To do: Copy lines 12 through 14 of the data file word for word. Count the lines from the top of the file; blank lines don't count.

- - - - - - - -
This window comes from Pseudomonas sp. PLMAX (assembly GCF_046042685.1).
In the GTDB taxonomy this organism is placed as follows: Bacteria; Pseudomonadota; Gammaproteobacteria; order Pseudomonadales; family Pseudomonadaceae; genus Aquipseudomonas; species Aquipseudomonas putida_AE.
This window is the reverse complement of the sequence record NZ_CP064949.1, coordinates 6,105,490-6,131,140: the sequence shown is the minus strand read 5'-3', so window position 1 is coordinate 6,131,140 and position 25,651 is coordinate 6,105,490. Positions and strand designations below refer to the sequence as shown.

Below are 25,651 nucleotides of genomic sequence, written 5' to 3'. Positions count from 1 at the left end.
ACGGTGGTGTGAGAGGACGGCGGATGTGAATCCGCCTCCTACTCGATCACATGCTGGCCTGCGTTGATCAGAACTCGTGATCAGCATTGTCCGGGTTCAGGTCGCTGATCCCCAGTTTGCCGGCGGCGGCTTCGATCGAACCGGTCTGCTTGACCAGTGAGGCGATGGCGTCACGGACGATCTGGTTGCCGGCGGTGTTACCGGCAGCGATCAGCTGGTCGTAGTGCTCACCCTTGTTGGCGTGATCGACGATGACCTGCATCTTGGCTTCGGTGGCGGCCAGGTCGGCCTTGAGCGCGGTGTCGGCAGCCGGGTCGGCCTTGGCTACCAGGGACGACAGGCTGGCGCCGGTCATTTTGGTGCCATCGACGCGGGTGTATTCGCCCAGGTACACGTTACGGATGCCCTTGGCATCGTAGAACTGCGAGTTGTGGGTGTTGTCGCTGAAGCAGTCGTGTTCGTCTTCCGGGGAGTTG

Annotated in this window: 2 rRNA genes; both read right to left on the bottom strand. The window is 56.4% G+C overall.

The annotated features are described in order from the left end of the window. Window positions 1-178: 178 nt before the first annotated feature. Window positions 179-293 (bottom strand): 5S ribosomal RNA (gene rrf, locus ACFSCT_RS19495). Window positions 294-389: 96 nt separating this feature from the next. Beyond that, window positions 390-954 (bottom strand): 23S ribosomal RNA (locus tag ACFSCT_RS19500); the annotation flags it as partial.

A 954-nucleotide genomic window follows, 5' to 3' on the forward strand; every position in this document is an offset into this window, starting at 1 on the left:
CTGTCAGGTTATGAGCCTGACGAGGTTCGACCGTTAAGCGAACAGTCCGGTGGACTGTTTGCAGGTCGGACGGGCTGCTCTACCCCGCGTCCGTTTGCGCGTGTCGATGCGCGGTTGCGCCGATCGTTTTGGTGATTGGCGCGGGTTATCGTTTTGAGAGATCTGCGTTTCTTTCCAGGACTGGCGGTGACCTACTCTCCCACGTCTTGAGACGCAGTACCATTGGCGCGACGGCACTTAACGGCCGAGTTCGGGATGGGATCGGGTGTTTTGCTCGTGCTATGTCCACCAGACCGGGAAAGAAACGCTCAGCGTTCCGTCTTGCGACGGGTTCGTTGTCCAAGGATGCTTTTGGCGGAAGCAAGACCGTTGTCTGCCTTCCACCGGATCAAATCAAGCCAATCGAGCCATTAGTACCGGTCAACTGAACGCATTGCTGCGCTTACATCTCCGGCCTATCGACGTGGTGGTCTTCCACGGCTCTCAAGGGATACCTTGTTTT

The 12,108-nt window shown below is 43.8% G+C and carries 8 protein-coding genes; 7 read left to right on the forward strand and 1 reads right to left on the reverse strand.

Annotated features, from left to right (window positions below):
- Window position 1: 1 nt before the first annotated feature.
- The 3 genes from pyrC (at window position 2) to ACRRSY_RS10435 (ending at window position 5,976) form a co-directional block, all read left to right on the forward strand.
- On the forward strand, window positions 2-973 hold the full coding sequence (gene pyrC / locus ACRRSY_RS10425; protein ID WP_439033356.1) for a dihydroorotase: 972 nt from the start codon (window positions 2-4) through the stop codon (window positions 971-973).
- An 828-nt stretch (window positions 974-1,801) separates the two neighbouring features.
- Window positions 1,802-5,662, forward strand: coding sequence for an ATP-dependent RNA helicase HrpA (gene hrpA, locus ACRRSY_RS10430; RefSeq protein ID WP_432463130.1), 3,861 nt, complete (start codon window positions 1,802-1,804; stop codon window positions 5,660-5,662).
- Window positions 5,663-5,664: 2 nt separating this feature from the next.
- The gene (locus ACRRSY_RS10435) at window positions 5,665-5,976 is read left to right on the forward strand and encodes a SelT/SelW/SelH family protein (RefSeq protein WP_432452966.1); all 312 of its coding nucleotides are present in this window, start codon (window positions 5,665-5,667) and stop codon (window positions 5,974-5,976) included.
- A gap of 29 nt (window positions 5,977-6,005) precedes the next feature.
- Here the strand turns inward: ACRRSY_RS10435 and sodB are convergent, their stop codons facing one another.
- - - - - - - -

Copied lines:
- Window position 1: 1 nt before the first annotated feature.
- The 3 genes from pyrC (at window position 2) to ACRRSY_RS10435 (ending at window position 5,976) form a co-directional block, all read left to right on the forward strand.
- On the forward strand, window positions 2-973 hold the full coding sequence (gene pyrC / locus ACRRSY_RS10425; protein ID WP_439033356.1) for a dihydroorotase: 972 nt from the start codon (window positions 2-4) through the stop codon (window positions 971-973).